First the All-Alaskan pipeline group pushed the Sempra facility in Baja as proof that the Valdez experiment would work. And on this site I pointed over and over again, the facility was going to be booked full and Gazprom was controlling it.
Here is the latest:
A second Sempra LNG receipt terminal, Energía Costa Azul, located in Baja California, Mexico, began commercial operation in 2008. It is the only LNG receipt terminal operating on the west coast of North America. The project's capacity is fully subscribed.
That is the reality, the capacity is fully subscribed and Gazprom got the contracts along with Shell Oil.
Now Larry is pushing the LNG to Asia. Larry thinks it will be competitive.
Why would TC and Exxon consider an LNG line to Valdez? Better prices and considerable interest from the Asian market. Why build a $40B U.S. pipeline 1,800 miles when a 3bcf per day pipeline into a market glut in the U.S. and Canada when a pipeline can be built 800 miles to Valdez using the Trans Alaska Pipeline easement with gas flowing for export within 3 years?
An LNG line will not compete with Russia's Sakhalin Field, period.
First and foremost, a spur-line has to piggyback off the main pipeline that goes through Canada to drive down the costs of a LNG facility in Valdez. A stand alone pipeline and facility won't cut it.
Next, with regard to statements made by TransCanada's Tony Palmer.
TransCanada Corp. told Alaska legislators June 23 it is getting serious interest in an LNG alternative to its all-land Alaska gas pipeline project as the company prepares for a 2010 initial open season.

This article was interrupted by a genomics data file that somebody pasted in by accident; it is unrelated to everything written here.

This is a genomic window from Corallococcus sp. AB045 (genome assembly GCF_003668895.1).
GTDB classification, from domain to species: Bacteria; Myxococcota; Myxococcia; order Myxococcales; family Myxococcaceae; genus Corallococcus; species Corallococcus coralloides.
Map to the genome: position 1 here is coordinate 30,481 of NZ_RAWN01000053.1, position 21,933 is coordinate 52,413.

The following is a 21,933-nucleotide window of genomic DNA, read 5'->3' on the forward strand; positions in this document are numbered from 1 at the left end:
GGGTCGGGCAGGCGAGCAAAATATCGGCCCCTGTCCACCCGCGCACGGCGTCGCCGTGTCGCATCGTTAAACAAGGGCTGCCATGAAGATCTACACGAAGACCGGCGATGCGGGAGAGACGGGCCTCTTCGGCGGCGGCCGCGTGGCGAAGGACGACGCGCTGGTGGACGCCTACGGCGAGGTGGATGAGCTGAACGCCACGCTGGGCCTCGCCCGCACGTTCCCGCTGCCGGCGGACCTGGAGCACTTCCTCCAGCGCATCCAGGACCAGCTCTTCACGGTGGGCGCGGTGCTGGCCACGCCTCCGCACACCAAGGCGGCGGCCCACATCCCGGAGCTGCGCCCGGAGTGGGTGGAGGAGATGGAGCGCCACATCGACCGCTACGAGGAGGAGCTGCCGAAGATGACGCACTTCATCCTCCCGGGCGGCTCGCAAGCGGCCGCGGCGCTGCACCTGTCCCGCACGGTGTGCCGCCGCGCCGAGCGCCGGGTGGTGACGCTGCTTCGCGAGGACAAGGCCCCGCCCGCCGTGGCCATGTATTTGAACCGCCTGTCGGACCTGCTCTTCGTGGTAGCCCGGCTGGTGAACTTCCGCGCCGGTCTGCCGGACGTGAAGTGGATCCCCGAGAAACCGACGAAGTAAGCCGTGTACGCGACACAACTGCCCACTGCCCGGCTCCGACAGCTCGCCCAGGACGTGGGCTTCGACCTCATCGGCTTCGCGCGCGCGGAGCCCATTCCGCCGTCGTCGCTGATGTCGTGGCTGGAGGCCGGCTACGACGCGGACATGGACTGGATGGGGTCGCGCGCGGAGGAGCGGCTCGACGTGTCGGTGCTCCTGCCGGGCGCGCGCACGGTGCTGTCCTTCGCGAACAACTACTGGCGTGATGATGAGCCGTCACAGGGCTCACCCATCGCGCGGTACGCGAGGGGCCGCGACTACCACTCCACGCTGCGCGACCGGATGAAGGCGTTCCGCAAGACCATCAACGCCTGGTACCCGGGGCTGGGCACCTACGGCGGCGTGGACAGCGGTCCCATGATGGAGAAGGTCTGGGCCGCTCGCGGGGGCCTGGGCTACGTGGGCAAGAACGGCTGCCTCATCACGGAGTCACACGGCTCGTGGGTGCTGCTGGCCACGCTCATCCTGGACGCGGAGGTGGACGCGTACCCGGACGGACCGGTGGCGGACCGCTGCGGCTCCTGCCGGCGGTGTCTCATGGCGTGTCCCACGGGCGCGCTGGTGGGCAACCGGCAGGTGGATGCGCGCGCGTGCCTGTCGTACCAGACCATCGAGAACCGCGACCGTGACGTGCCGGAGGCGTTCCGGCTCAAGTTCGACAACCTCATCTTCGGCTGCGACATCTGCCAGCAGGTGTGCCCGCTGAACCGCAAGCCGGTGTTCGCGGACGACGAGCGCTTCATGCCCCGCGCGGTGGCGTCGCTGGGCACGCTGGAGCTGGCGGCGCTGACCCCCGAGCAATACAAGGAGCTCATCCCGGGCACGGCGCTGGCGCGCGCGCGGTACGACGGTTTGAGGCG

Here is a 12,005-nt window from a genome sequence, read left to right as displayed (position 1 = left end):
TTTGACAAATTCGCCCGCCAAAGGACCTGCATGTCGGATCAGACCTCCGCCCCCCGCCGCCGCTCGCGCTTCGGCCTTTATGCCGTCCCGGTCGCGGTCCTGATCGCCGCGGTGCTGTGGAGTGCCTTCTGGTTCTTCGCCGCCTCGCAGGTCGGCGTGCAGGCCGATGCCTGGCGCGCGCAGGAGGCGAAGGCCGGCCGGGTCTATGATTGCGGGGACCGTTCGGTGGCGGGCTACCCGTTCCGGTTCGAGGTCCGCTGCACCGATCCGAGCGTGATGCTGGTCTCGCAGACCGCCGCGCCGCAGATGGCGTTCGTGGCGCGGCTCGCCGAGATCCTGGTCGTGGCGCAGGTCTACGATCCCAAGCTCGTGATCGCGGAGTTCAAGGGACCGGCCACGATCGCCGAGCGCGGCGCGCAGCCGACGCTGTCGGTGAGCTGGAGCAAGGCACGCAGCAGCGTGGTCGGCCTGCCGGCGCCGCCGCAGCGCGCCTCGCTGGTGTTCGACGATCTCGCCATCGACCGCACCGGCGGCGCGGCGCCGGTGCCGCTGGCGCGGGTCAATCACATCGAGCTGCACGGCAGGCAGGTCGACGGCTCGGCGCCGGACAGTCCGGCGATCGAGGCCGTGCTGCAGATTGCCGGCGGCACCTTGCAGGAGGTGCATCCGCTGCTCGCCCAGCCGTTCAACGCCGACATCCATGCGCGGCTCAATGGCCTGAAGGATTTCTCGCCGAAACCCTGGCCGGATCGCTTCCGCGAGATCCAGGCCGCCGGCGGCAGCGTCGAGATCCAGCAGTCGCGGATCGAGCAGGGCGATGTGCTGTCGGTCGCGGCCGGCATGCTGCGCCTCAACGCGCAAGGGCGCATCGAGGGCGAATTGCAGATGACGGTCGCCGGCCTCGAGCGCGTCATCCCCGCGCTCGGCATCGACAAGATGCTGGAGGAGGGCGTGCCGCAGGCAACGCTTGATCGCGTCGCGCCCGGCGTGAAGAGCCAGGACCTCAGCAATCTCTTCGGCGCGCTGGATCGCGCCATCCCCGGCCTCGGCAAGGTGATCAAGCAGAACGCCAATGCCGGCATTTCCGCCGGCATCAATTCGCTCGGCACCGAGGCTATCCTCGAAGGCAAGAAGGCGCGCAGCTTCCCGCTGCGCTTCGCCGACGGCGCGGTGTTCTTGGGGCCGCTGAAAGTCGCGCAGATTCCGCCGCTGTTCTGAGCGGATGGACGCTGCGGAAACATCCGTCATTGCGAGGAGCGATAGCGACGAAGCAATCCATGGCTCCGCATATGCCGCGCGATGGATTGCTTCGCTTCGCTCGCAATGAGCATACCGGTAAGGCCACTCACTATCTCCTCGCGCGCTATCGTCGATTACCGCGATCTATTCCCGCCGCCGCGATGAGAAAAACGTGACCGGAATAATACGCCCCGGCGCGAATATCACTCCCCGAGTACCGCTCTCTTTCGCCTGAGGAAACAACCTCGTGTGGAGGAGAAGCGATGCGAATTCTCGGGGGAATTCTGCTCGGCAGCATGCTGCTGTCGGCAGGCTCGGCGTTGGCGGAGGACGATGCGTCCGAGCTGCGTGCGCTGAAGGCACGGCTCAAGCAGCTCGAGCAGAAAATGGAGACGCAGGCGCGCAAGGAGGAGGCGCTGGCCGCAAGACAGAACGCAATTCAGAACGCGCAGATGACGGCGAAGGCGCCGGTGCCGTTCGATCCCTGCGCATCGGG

Alternative to the all-land gas pipeline. Alternative is the operative word. Palmer wouldn't say who...
Also what did Palmer mean when he said:
"It would be an either/or situation for us, not both," he told the House Resources Committee in the committee's meeting.
That is a definite one or the other, not both. So the question should be asked of Palmer, are you entertaining the thought of not building the pipeline through Canada?
As stated on this site, there are problems with the all-land pipeline and there are problems with the LNG facility.
When you consider the following from Gazprom, you have to question the logic in entertaining the building of a LNG facility in Valdez:
Shell welcomed the proposal, which analysts said illustrated Gazprom's need for technologies and money to develop the difficult offshore fields rather than a government change of heart toward foreign investors.
"We consider it possible to continue a partnership with Shell on other fields, namely Sakhalin-3 and Sakhalin-4," Putin told Shell chief executive Jeroen van der Veer during a meeting Saturday at his Novo-Ogaryovo residence in the Moscow region.
Exxon was on Sakhalin 1, Shell Oil and Japan on Sakhalin 2, now you have 3 and 4 that will serve Asia and Sempra's Mexico facility.
There is no shipper on this planet earth that will be insulated from the pressures of Gazprom.
Because when you have this.
The two Japanese companies hold 12.5% and 10%, respectively, in the Sakhalin II oil and gas project being developed by Gazprom in the Russian Far East. Royal Dutch Shell controls a 27.5% stake.
Gazprom will pull the agreements with Japan in a heart beat, if Japan does not serve the best interest of Gazprom. And last but not least, Putin's cronies have a lock on the steel coming from Oregon and IPSCO that would go to build a pipeline.
Unless of course we buy from China and that would be a whole can of worms to be opened if it came to be in the public discussion.